For some time the possibility of barristers practising through incorporated entities has existed, but only if that entity was regulated by an approved regulator such as the SRA, rather than the BSB. Although some barristers have forged ahead by innovating and adopting new methods of service provision, the general impression is that take up of these opportunities has been fairly limited.
The achievement of gender equality at the highest levels of British business and government has been a much debated issue for some time. However, the publication of Lord Davies’ first Women on Boards Report 2011 and the subsequent 2015 target of 25% board representation has resulted in a more intense degree of scrutiny and media interest – as well as much debate.
The commoditisation of the forensic market in England and Wales means that police Casework Submission Units select forensic services from a menu of largely fixed-cost options. If their administrators are not aware of the potential strengths and limitations of forensic analysis, and submissions are under extreme financial scrutiny, the question of science- versus cost-led investigation arises. Are robust strategy decisions being made, or is cost the defining factor? Is forensic science being rationed to the detriment of the court?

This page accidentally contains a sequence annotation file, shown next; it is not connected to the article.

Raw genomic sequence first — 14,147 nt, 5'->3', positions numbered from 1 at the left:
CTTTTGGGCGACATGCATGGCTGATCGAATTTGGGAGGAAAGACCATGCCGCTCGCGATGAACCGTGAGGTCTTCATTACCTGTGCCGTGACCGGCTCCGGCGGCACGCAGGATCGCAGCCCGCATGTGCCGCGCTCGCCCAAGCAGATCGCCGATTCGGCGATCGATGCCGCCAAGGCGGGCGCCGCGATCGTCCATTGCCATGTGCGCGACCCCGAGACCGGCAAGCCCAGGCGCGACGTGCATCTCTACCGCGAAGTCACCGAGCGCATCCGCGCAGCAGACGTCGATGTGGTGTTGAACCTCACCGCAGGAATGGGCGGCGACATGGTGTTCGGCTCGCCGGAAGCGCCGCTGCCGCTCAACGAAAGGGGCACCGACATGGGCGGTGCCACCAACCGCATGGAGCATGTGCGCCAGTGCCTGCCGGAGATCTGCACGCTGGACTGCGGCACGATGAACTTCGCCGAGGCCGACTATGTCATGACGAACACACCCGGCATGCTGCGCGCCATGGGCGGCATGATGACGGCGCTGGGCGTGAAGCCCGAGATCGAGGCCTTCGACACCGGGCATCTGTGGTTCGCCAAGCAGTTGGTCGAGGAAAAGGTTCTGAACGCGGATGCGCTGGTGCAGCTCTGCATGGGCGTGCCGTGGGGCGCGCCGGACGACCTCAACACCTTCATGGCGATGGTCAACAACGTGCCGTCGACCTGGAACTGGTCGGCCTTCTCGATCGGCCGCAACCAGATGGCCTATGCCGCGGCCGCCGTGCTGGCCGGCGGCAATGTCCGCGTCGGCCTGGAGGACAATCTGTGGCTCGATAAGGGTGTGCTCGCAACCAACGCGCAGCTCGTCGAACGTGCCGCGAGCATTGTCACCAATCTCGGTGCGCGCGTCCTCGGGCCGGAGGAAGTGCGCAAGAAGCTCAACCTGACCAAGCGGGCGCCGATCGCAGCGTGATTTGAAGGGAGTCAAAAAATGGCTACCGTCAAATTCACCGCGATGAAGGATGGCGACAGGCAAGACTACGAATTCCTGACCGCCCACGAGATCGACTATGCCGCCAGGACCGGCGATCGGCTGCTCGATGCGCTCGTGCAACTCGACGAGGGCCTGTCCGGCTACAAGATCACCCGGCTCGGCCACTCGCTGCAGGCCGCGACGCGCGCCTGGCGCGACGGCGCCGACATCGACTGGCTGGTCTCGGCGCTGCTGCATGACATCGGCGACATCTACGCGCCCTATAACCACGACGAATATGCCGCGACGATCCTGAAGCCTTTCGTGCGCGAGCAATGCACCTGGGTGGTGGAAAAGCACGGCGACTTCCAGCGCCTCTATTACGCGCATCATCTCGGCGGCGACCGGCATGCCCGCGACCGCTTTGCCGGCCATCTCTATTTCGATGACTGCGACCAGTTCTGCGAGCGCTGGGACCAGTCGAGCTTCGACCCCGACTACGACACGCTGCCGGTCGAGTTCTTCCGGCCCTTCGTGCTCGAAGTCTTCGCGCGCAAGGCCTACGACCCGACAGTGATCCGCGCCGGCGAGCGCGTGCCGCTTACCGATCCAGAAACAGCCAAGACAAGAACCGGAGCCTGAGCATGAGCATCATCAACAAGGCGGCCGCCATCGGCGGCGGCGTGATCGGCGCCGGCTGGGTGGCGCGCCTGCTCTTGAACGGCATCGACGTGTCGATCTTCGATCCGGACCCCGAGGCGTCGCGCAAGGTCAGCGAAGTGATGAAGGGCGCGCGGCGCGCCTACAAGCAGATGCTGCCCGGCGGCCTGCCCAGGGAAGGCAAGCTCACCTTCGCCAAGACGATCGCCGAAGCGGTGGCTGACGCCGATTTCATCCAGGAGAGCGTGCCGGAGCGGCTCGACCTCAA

As with any business, premises issues are of fundamental importance to a Chambers. Not only is premises one of the largest overheads, but it can also play an important role in attracting and retaining members.
Chambers are no different from any other commercial organisation and should have in place a clear set of arrangements dealing with what will happen should Chambers dissolve.
The need for a more diverse judiciary which reflects our society is a common topic of discussion in the legal press. It is an issue of interest to me as a Diversity and Community Relations Judge for Inner London Crown Court.